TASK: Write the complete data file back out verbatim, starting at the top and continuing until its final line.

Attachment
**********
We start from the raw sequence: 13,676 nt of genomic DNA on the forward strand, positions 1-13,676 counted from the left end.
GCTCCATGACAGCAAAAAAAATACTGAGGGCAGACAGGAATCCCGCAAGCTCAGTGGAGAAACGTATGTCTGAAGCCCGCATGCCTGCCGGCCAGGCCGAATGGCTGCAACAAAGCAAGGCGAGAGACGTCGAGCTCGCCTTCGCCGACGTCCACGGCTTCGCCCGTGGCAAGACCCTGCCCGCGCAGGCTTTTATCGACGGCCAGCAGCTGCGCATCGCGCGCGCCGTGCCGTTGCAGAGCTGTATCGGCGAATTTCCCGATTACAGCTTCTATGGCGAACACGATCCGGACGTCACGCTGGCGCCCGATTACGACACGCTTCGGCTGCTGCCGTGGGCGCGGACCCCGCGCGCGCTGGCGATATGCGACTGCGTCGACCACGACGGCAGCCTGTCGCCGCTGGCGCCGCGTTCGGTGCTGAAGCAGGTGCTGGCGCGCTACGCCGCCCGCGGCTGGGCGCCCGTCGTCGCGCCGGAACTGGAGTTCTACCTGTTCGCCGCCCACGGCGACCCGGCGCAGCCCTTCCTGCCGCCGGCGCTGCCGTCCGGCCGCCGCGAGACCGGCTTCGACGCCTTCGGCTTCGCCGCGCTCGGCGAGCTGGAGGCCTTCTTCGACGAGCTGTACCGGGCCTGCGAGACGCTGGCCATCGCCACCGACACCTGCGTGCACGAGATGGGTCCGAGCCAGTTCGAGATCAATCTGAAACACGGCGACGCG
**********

We start from the raw sequence: 13,676 nt of genomic DNA on the forward strand, positions 1-13,676 counted from the left end.
GCTCCATGACAGCAAAAAAAATACTGAGGGCAGACAGGAATCCCGCAAGCTCAGTGGAGAAACGTATGTCTGAAGCCCGCATGCCTGCCGGCCAGGCCGAATGGCTGCAACAAAGCAAGGCGAGAGACGTCGAGCTCGCCTTCGCCGACGTCCACGGCTTCGCCCGTGGCAAGACCCTGCCCGCGCAGGCTTTTATCGACGGCCAGCAGCTGCGCATCGCGCGCGCCGTGCCGTTGCAGAGCTGTATCGGCGAATTTCCCGATTACAGCTTCTATGGCGAACACGATCCGGACGTCACGCTGGCGCCCGATTACGACACGCTTCGGCTGCTGCCGTGGGCGCGGACCCCGCGCGCGCTGGCGATATGCGACTGCGTCGACCACGACGGCAGCCTGTCGCCGCTGGCGCCGCGTTCGGTGCTGAAGCAGGTGCTGGCGCGCTACGCCGCCCGCGGCTGGGCGCCCGTCGTCGCGCCGGAACTGGAGTTCTACCTGTTCGCCGCCCACGGCGACCCGGCGCAGCCCTTCCTGCCGCCGGCGCTGCCGTCCGGCCGCCGCGAGACCGGCTTCGACGCCTTCGGCTTCGCCGCGCTCGGCGAGCTGGAGGCCTTCTTCGACGAGCTGTACCGGGCCTGCGAGACGCTGGCCATCGCCACCGACACCTGCGTGCACGAGATGGGTCCGAGCCAGTTCGAGATCAATCTGAAACACGGCGACGCG